Occupancy-Based Thermostats Replace Outdated Setback Design
Rebates, like other rebates, are not based on specific brands. However, thermostat design is a consideration.” Kevin Thompson, Project Development Engineer at Telkonet explains, “rebate companies are no longer looking for setback thermostats on the commercial side. That wording has been dropped.
“Setback thermostats were installed, but were rarely configured to actually set back temperatures. So the utilities got burned. They gave out all this money for setback thermostats. But when they asked to be shown on the grid how well the setback stats worked, the answer was, nobody set them up. Contrast that with an occupancy-based thermostat. It is pre-configured, so you can’t turn it off. I gave one utility our cut sheets that explained our occupancy-based technology. They said, “THAT technology qualifies for our commercial program”.
Setback thermostats are on their way out, replaced by occupancy-based thermostats.
Where Do I Find Rebates?
Search dsireusa.org for rebates available in your area. Incentives are always changing; they expire when funds run out, eventually replaced with new incentive programs.
Two Rebate Types
Prescriptive rebates are easy to apply for. However, the payout is typically lower than custom rebates.
Prescriptive rebates are based on installing approved energy-efficient equipment, or taking other energy saving measures that meet a defined set of criteria. The payout is predefined.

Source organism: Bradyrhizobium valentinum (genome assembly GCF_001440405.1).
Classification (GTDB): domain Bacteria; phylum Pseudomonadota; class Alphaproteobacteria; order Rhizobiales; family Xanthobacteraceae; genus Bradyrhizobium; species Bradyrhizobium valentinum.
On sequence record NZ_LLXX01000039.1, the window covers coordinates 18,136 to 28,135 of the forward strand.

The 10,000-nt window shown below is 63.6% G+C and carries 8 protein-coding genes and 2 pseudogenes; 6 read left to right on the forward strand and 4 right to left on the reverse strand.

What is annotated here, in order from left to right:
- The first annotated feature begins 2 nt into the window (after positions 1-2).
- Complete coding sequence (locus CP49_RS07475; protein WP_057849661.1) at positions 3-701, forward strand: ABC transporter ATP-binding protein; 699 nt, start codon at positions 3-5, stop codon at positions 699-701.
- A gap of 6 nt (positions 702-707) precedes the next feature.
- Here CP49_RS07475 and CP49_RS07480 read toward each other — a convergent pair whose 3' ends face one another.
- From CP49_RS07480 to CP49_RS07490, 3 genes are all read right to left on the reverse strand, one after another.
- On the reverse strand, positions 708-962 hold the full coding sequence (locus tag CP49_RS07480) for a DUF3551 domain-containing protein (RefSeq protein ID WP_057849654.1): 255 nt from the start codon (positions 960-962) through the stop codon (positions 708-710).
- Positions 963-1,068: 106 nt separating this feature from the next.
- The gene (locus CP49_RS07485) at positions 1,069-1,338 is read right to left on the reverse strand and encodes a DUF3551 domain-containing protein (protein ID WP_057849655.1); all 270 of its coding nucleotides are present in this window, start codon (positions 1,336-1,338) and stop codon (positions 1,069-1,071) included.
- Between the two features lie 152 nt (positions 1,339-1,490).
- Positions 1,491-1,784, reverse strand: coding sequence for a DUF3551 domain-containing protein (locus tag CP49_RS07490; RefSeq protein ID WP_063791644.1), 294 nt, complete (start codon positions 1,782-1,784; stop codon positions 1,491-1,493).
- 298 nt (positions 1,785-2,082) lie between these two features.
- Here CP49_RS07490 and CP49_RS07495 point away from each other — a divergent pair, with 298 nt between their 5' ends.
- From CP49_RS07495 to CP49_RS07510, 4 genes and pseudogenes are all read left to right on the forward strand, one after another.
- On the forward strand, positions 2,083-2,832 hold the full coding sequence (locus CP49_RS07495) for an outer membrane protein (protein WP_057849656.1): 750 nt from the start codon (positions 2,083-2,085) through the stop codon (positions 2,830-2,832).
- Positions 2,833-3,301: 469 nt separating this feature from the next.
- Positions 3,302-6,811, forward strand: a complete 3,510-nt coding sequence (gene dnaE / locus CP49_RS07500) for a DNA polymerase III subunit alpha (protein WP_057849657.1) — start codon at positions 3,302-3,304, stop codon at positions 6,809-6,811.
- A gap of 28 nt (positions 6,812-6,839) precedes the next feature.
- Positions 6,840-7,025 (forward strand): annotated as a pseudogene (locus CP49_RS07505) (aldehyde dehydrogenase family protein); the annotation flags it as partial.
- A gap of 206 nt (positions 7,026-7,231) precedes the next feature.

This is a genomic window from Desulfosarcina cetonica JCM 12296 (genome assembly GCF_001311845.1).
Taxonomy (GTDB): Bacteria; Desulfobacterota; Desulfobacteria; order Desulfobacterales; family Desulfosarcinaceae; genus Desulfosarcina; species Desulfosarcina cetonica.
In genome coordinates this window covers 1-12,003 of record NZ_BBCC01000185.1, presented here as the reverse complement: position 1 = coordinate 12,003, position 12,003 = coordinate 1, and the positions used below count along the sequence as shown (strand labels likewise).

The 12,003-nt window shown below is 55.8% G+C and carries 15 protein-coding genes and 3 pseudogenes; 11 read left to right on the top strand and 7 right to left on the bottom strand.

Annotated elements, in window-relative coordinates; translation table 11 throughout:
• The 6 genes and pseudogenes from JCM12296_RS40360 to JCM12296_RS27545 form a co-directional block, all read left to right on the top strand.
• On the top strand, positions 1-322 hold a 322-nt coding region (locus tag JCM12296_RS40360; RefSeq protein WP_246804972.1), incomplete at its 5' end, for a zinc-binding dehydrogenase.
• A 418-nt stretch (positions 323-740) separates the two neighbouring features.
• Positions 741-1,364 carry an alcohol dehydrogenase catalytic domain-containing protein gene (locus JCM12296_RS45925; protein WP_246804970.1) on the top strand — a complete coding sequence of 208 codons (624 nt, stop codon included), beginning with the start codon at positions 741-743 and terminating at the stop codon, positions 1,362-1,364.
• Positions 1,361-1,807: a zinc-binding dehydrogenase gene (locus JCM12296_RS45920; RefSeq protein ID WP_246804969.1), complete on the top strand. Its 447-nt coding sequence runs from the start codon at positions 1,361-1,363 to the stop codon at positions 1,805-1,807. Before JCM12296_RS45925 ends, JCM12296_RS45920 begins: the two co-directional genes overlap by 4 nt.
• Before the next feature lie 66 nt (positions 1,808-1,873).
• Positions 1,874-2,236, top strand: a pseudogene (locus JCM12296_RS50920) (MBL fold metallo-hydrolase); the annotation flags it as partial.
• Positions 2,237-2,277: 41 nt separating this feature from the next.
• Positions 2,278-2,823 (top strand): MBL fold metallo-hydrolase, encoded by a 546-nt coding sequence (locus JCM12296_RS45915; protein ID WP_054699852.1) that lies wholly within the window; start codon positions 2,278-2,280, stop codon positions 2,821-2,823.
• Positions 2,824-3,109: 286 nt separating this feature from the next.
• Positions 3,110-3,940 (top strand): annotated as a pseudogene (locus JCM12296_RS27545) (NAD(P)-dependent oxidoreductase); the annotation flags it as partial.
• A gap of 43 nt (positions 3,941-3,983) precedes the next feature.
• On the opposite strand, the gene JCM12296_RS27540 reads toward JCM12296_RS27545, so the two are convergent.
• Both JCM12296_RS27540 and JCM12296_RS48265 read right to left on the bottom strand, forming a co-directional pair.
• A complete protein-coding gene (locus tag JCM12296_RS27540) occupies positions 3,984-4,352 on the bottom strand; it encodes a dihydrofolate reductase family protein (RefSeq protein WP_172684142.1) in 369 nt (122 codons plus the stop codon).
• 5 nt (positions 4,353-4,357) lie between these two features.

As Thomas Mirante, co-founder of SmartCon Solutions explains, “Prescriptive is simple. Prescriptive is, ‘if install this meter, we will give you $100. If you put this remote controller in, we will give you $50. If you put in this thermostat we will give you $75’. It’s as simple as that. And you don’t have to go through the vetting or calculations, because you’re putting in [an approved] piece of hardware…it’s kind of a no brainer. Prescriptive incentives are super easy to get involved with.”
Custom rebates are typically worth a lot more than prescriptive rebates. They come at a cost, however. The application process is more detailed, more cumbersome. Custom rebates are based on energy savings, which has to be measured and verified-both pre-installation and post-installation in most instances.
As Mirante explains, “A custom incentive means the utility company doesn’t really have any particular rebate incentive in place for a particular application. You have to present a formulation, show them how your sequence of operation works with your solution. And you basically tell them how you came to a certain measurement of reducing a certain amount of kwh. They’ll evaluate that from an engineer’s standpoint and will decide if in fact your data is correct. Then they will grant you an incentive based on how much you are going to save, per Kilowatt per hour of electricity for instance.”